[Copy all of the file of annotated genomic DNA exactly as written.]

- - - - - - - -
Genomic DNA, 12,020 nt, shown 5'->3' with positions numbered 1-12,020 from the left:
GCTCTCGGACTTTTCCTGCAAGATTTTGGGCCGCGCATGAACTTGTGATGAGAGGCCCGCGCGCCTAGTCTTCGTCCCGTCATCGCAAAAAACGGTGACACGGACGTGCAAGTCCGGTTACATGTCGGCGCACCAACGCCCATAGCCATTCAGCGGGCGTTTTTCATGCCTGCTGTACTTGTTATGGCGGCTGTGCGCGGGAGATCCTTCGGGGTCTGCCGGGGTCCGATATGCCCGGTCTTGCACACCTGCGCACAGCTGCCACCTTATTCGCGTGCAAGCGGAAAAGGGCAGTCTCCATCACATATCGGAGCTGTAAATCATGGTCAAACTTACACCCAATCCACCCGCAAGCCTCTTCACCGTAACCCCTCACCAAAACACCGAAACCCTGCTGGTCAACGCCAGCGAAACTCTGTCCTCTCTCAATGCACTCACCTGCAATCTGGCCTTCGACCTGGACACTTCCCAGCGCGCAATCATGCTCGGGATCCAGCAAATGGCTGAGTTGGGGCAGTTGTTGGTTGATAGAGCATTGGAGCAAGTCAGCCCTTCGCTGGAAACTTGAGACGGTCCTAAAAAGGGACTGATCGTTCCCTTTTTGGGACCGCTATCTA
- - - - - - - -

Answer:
Genomic DNA, 12,020 nt, shown 5'->3' with positions numbered 1-12,020 from the left:
GCTCTCGGACTTTTCCTGCAAGATTTTGGGCCGCGCATGAACTTGTGATGAGAGGCCCGCGCGCCTAGTCTTCGTCCCGTCATCGCAAAAAACGGTGACACGGACGTGCAAGTCCGGTTACATGTCGGCGCACCAACGCCCATAGCCATTCAGCGGGCGTTTTTCATGCCTGCTGTACTTGTTATGGCGGCTGTGCGCGGGAGATCCTTCGGGGTCTGCCGGGGTCCGATATGCCCGGTCTTGCACACCTGCGCACAGCTGCCACCTTATTCGCGTGCAAGCGGAAAAGGGCAGTCTCCATCACATATCGGAGCTGTAAATCATGGTCAAACTTACACCCAATCCACCCGCAAGCCTCTTCACCGTAACCCCTCACCAAAACACCGAAACCCTGCTGGTCAACGCCAGCGAAACTCTGTCCTCTCTCAATGCACTCACCTGCAATCTGGCCTTCGACCTGGACACTTCCCAGCGCGCAATCATGCTCGGGATCCAGCAAATGGCTGAGTTGGGGCAGTTGTTGGTTGATAGAGCATTGGAGCAAGTCAGCCCTTCGCTGGAAACTTGAGACGGTCCTAAAAAGGGACTGATCGTTCCCTTTTTGGGACCGCTATCTA